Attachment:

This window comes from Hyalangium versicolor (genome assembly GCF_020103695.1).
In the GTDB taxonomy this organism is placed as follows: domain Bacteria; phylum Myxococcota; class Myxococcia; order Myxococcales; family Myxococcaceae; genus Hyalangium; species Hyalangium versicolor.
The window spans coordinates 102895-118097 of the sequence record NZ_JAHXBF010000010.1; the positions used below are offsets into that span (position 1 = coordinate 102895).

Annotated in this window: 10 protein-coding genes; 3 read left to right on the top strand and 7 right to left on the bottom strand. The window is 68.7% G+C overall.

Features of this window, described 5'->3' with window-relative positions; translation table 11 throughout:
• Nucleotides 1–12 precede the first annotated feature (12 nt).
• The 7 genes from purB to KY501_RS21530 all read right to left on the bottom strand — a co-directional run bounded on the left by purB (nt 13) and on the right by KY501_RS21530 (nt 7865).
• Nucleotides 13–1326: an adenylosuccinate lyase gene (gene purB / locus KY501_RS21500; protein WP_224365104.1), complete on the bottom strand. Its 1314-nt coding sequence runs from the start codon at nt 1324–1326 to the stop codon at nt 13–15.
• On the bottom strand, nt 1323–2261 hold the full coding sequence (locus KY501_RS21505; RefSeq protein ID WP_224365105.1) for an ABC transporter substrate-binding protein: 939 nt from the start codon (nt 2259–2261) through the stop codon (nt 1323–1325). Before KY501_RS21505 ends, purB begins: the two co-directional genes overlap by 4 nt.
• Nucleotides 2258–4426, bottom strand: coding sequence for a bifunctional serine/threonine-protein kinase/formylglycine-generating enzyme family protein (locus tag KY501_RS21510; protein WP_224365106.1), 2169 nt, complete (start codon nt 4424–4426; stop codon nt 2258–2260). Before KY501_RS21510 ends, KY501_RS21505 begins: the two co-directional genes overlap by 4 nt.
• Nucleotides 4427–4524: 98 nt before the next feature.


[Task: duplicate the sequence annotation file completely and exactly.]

This window comes from Hyalangium versicolor (genome assembly GCF_020103695.1).
In the GTDB taxonomy this organism is placed as follows: domain Bacteria; phylum Myxococcota; class Myxococcia; order Myxococcales; family Myxococcaceae; genus Hyalangium; species Hyalangium versicolor.
The window spans coordinates 102895-118097 of the sequence record NZ_JAHXBF010000010.1; the positions used below are offsets into that span (position 1 = coordinate 102895).

Annotated in this window: 10 protein-coding genes; 3 read left to right on the top strand and 7 right to left on the bottom strand. The window is 68.7% G+C overall.

Features of this window, described 5'->3' with window-relative positions; translation table 11 throughout:
• Nucleotides 1–12 precede the first annotated feature (12 nt).
• The 7 genes from purB to KY501_RS21530 all read right to left on the bottom strand — a co-directional run bounded on the left by purB (nt 13) and on the right by KY501_RS21530 (nt 7865).
• Nucleotides 13–1326: an adenylosuccinate lyase gene (gene purB / locus KY501_RS21500; protein WP_224365104.1), complete on the bottom strand. Its 1314-nt coding sequence runs from the start codon at nt 1324–1326 to the stop codon at nt 13–15.
• On the bottom strand, nt 1323–2261 hold the full coding sequence (locus KY501_RS21505; RefSeq protein ID WP_224365105.1) for an ABC transporter substrate-binding protein: 939 nt from the start codon (nt 2259–2261) through the stop codon (nt 1323–1325). Before KY501_RS21505 ends, purB begins: the two co-directional genes overlap by 4 nt.
• Nucleotides 2258–4426, bottom strand: coding sequence for a bifunctional serine/threonine-protein kinase/formylglycine-generating enzyme family protein (locus tag KY501_RS21510; protein WP_224365106.1), 2169 nt, complete (start codon nt 4424–4426; stop codon nt 2258–2260). Before KY501_RS21510 ends, KY501_RS21505 begins: the two co-directional genes overlap by 4 nt.
• Nucleotides 4427–4524: 98 nt before the next feature.